In the May 2019 edition of Electrical Review magazine Paul Stead, head of sales and marketing at Saftronics Ltd, examines how the smart industry is affecting switchgear.
With over 40 years’ experience of design and manufacture of low voltage switchgear, Saftronics Limited has kept at the forefront of electrical distribution technology. With the digital transformation of infrastructure, buildings and industry, power distribution, IT and the internet are all converging – resulting in a trend for analysis of energy consumption and monitoring the condition of electrical equipment.
Traditional switchgear provides very little data and maintenance is based on planned schedules that may cause downtime for process industry and disruption to power supply. This can lead to high annual costs and additional personnel to perform regular maintenance, and if switchgear is not maintained, failures or blackouts could occur. As operators are constantly looking for new ways to reduce energy costs and gain higher productivity and efficiency, reducing maintenance costs and preventing downtime is a priority. Continuous monitoring of switchgear can give operators an understanding of how the electrical system is performing and when and where maintenance is required. With the evolution of Industry 4.0 and digitalisation, the focus has been shifted to digital or smart switchgear.
In its simplest form, switchgear manufactured with condition monitoring equipment gives a different approach – not only with maintenance tasks, but it can also identify load peaks and optimise the energy consumed in a production facility or building environment.
SO HOW DOES IT WORK?
Designing and planning power distribution switchgear for industrial plants, infrastructure and buildings is becoming more complex and demanding in the requirements. Whilst some OEMs of electrical components are still in the initial phases, there are solutions already available for digital transformation of switchgear.
Digital switchboards can be fitted with components that provide greater visibility of not only current and voltage, but also power, power loss, temperature, operating cycles and other measured values or calculated data. Once these facts are recorded and analysed, operators can start to optimise and reduce maintenance that in turn will have an effect on running costs of the asset, as well as lifetime costs.
Modern switchgear fitted with these components can collect all the energy relevant data and increase the transparency of the electrical system, recording accurate power consumption and operational information. These values via communications interfaces can be made available in an automation or building management system.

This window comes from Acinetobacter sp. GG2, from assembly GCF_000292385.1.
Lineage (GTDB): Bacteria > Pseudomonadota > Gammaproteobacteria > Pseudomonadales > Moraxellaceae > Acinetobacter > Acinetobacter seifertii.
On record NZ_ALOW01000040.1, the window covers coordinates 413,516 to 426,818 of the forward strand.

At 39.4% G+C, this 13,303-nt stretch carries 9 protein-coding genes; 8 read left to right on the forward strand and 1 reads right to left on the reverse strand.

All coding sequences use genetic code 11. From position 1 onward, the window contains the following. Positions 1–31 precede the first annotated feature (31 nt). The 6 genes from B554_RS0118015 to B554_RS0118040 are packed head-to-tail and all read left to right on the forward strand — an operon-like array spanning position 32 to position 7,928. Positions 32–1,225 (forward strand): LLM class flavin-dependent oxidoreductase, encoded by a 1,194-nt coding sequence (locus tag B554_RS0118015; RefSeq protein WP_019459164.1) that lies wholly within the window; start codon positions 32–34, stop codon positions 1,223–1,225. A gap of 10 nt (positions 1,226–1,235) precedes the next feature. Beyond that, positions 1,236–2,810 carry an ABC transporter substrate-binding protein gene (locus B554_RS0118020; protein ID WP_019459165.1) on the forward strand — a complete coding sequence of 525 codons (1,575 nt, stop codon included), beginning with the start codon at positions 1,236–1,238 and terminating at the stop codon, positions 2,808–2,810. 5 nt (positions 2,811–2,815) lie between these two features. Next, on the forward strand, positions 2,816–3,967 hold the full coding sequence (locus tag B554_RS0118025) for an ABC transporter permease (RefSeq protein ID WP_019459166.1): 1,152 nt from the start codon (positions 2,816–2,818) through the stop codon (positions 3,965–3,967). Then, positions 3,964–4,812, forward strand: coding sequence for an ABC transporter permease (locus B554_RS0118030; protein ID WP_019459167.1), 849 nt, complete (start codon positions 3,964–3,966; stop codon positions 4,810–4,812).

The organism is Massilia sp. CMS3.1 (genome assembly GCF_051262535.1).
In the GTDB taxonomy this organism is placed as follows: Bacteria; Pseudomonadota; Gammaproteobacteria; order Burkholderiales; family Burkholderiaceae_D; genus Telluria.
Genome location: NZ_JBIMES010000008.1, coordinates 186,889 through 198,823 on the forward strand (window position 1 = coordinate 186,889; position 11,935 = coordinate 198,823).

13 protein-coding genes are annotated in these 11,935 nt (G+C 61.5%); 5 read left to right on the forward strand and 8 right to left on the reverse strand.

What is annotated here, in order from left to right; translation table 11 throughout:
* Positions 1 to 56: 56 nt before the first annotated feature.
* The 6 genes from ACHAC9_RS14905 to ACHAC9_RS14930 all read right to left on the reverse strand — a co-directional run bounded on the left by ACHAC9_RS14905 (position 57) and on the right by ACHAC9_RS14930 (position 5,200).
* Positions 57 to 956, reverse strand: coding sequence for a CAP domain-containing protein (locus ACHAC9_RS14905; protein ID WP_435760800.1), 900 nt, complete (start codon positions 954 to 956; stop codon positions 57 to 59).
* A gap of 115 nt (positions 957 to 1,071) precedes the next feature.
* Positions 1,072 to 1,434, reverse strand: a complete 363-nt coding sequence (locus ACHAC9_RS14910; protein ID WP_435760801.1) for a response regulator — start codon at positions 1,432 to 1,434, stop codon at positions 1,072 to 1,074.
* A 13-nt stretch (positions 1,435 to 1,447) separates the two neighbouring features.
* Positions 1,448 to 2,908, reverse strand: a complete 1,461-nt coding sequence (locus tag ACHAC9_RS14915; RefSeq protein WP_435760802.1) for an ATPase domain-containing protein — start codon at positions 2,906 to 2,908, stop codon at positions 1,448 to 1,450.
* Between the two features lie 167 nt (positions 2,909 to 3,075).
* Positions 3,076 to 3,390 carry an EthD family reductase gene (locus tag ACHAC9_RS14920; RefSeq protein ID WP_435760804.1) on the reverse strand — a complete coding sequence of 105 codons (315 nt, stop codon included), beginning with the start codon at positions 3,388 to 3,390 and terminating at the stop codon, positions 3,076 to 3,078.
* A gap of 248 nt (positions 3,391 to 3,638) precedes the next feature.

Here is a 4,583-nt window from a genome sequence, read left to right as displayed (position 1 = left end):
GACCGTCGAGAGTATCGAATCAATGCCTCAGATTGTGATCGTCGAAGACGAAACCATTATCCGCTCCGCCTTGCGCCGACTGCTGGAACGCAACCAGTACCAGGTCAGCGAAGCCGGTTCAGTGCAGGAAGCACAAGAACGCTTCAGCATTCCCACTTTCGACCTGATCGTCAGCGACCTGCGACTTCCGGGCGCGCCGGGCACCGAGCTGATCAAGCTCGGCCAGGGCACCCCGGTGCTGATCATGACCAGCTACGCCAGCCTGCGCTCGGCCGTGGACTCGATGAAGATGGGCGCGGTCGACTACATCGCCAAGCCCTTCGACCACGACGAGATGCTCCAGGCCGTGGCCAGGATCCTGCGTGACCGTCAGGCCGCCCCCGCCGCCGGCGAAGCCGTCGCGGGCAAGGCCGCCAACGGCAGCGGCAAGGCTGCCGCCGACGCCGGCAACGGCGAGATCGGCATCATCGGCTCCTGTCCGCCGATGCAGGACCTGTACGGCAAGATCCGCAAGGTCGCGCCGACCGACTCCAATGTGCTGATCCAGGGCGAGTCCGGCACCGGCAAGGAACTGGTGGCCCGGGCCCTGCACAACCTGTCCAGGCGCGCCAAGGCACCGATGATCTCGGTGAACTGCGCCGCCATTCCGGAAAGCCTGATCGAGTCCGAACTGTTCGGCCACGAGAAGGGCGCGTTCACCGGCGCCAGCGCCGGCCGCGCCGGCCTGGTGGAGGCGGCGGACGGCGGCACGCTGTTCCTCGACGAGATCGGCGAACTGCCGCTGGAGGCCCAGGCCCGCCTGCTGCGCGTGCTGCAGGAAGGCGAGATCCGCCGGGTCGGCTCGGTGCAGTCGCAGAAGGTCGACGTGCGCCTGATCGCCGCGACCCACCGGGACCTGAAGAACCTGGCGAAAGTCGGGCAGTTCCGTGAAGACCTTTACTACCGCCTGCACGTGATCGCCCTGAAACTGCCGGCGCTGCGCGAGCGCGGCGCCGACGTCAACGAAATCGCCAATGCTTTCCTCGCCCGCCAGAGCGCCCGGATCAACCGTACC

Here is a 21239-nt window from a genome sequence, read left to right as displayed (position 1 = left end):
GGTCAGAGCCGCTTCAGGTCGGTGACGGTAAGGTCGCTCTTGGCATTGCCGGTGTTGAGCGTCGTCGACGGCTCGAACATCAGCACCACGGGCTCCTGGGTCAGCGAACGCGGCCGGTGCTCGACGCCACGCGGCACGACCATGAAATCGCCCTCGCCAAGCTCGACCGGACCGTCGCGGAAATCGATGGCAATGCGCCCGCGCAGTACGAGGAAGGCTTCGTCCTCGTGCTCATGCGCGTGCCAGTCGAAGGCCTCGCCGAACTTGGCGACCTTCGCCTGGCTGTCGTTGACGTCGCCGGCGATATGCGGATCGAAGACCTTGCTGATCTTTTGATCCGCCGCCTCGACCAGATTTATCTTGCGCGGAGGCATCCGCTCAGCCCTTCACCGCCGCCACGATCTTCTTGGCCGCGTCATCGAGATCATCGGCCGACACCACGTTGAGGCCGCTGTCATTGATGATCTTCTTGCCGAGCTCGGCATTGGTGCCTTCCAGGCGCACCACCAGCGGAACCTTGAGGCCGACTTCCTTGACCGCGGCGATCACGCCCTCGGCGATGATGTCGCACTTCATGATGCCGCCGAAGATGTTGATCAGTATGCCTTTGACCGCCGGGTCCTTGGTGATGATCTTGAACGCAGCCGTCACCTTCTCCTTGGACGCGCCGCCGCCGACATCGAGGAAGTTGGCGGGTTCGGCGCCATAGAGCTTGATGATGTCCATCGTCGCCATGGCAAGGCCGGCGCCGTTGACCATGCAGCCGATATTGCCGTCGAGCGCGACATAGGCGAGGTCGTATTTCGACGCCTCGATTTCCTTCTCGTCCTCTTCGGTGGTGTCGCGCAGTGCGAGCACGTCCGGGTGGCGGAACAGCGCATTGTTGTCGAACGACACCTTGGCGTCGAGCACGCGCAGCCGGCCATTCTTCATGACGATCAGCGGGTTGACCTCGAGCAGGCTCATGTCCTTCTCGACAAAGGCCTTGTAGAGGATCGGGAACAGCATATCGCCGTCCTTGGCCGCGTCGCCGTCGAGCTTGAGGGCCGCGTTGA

As an example – in a data centre, if a server load is increased, this would be communicated to the automation or building management system. Cooling fans could be adjusted at an earlier stage to prevent the system failing due to overheating.
Switchgear can also be fitted with devices that continuously monitor the temperature of busbars and cable connection points. Faults and failures are frequently caused by poor connections, that may not be apparent at the time of installation.
Poor electrical connections can result in the effects of arcing or cause a fire in the switchgear. Periodic thermal monitoring with the use of an infrared camera will only give a snapshot, but continuous monitoring with infrared cameras and temperature sensor data can be recorded, and with smart technology, alert the plant operator 24/7.
The data and information of the switchgear’s condition monitoring system can also be communicated to a cloud-based system. There are already many apps and tools available for operators to view, and configure the information that is more meaningful to their performance of the facility or when maintenance is required.
An online app condition monitoring tool compares the current data to historical trends and other relevant data, to allow the operator to run the electrical system, optimise and reduce scheduled maintenance. This in turn will have a positive effect on the switchgear’s lifetime running costs.
The switchgear will still require maintenance – however, with the use of smart components, it is possible to reduce the switchgear’s operation and maintenance costs by 10 to 30%. Shutdowns for maintenance tasks can be better planned and in a production facility, this is key to gaining higher productivity and efficiency.
With digital switchgear and predictive maintenance, operators and maintenance teams can move away from the traditional time-based maintenance activities and simple monitoring tools, and let the smart components do the work. Utilising smart solutions in switchgear with condition monitoring and data collection capabilities provides transparency into the electrical system and, combined with knowledge, it can be possible to identify failing components before they become an issue, causing unscheduled downtime or blackouts.
Like a smartwatch can monitor your body’s performance, help you identify areas for improvement and increase your performance, smart switchgear is a powerful new way to keep electrical systems healthy, in peak condition and keep annual maintenance costs low, allowing you to focus on other important tasks within your business.